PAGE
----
"Our brains are getting constantly hijacked." This isn't a line from a new "Matrix"-like techno-thriller about hidden conspiracies trying to control the behavior of common people. But that doesn't mean you shouldn't be paranoid.
It's a quote from Dr. David Kessler, who was the commissioner of the Food and Drug Administration from 1990 to 1997, where he worked extensively on enforcing tobacco regulations. But now he's turned his attention on the next great American health crisis — how and what we eat. It's the subject of the eye-opening new film "Fed Up" from executive producers Katie Couric (Yahoo's global news anchor) and Laurie David ("An Inconvenient Truth").
In the film, Kessler points out the growing pervasiveness of junk food in American life, specifically where children are concerned. He's joined by Dr. Margo Wootan, the Harvard-educated director of nutrition policy at the Center for Science in the Public Interest. "There's junk food at the checkout everywhere: at toy stores, at drug stores," says Wootan. "Go to buy stationary supplies, linens, electronics. Every store these days has junk food right at the eye-level of your kids."
Kessler further explains that it's not just the availability of unhealthy foods that are problematic for children, but also the "emotional gloss" — how they are packaged and marketed. Licensed cartoon characters, included toys, and playground equipment in restaurants all add to the psyhological conditioning for young minds. Kessler says, "You add all these additional layers of stimuli, and in the end, you end up with one of the great public health epidemics of our time."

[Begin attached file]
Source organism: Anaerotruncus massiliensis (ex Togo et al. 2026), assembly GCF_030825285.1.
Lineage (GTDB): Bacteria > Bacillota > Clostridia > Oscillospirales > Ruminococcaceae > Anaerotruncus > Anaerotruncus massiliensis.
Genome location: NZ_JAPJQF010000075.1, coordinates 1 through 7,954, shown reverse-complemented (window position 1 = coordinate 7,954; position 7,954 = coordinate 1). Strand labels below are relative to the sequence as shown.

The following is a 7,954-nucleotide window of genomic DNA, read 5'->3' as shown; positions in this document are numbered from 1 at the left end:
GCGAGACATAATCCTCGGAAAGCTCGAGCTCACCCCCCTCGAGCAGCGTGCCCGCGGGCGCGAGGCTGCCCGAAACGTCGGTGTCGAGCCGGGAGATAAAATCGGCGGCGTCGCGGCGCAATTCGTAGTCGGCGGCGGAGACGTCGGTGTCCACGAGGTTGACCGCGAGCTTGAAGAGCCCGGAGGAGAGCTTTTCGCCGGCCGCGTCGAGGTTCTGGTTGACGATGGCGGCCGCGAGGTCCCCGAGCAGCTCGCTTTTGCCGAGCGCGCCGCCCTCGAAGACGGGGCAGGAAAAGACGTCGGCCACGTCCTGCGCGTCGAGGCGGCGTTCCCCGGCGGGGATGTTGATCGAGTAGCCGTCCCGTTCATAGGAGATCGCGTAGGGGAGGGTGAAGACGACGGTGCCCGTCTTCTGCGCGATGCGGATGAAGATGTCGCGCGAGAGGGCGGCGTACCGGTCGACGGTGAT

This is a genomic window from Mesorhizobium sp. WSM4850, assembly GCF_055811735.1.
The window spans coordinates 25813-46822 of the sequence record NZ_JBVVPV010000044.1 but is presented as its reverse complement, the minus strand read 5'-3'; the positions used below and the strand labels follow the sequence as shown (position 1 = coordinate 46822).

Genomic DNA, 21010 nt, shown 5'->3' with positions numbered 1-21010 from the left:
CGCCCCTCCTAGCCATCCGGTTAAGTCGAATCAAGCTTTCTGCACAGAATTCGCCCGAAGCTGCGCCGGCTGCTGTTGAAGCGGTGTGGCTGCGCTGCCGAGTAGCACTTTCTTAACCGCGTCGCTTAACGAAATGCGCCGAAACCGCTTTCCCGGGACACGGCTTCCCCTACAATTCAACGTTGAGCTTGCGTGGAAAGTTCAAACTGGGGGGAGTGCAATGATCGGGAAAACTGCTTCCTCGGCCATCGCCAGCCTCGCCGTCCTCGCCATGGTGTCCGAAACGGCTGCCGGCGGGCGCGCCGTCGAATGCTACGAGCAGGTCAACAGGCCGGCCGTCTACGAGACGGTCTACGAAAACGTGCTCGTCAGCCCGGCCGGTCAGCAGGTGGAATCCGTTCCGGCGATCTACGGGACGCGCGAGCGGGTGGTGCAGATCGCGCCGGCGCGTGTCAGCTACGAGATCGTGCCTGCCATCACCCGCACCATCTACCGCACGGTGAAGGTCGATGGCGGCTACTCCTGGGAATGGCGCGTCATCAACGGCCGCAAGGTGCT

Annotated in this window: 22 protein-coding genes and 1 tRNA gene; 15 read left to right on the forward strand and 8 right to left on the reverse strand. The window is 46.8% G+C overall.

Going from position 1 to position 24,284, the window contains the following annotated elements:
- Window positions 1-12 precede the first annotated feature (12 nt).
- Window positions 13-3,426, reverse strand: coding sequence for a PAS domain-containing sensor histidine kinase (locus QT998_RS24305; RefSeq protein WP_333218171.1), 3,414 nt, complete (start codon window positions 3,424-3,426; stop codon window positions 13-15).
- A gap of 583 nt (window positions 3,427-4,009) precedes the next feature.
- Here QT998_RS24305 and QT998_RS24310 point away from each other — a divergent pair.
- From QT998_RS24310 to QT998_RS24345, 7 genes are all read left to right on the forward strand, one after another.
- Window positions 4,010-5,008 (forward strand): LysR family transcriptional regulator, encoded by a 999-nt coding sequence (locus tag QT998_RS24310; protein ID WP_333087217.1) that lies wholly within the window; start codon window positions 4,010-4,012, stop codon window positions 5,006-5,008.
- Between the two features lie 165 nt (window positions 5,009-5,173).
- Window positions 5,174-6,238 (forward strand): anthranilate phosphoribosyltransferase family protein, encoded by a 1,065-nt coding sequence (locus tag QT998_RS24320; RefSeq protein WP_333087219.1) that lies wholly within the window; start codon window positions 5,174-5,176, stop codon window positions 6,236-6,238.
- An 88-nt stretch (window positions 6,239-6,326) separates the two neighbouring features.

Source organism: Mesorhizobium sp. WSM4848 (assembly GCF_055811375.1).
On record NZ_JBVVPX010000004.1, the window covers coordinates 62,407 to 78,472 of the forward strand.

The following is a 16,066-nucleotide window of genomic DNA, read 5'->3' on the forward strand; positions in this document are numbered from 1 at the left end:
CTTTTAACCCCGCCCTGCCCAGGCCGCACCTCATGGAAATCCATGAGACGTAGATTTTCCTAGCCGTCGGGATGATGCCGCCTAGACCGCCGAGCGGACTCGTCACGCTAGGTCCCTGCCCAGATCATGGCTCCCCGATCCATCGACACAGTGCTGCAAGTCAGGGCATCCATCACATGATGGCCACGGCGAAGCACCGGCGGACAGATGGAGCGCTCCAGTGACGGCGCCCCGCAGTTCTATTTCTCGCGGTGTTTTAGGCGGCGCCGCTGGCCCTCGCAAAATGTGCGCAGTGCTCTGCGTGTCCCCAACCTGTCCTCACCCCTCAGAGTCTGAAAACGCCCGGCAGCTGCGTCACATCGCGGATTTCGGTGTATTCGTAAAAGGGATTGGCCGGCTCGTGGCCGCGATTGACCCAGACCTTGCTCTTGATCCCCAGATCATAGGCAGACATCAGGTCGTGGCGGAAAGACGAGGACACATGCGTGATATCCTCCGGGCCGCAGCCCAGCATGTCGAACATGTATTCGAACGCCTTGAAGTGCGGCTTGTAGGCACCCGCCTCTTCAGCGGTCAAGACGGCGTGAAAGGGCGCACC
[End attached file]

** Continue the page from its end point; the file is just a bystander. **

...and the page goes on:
The film has sparked debate from within the food industry, with the trade group the Grocery Manufacturers Association releasing a statement on Tuesday accusing the film of "ignoring the progress that has been made over the last decade in providing families with healthier options." But the makers of "Fed Up" contend that "80 percent of the 600,000 food products sold in this country have added sugar," and that if the current rate continues, one in three Americans will be diagnosed with diabetes by the year 2050.
Says Couric, "I think it’s clear from our film that it is easy for children to become addicted to the wrong kind of foods from an early age." She tells the press that her intention with "Fed Up" is to alert consumers to how food producers are adversely affecting people without their knowledge.
"I hope those who watch this film will see how we are being brainwashed at an early age by the food industry and the power of that lobby to prevent our legislators from making any meaningful changes," says Couric. "And I hope people will get mad and demand change."
"Fed Up" opens this Friday.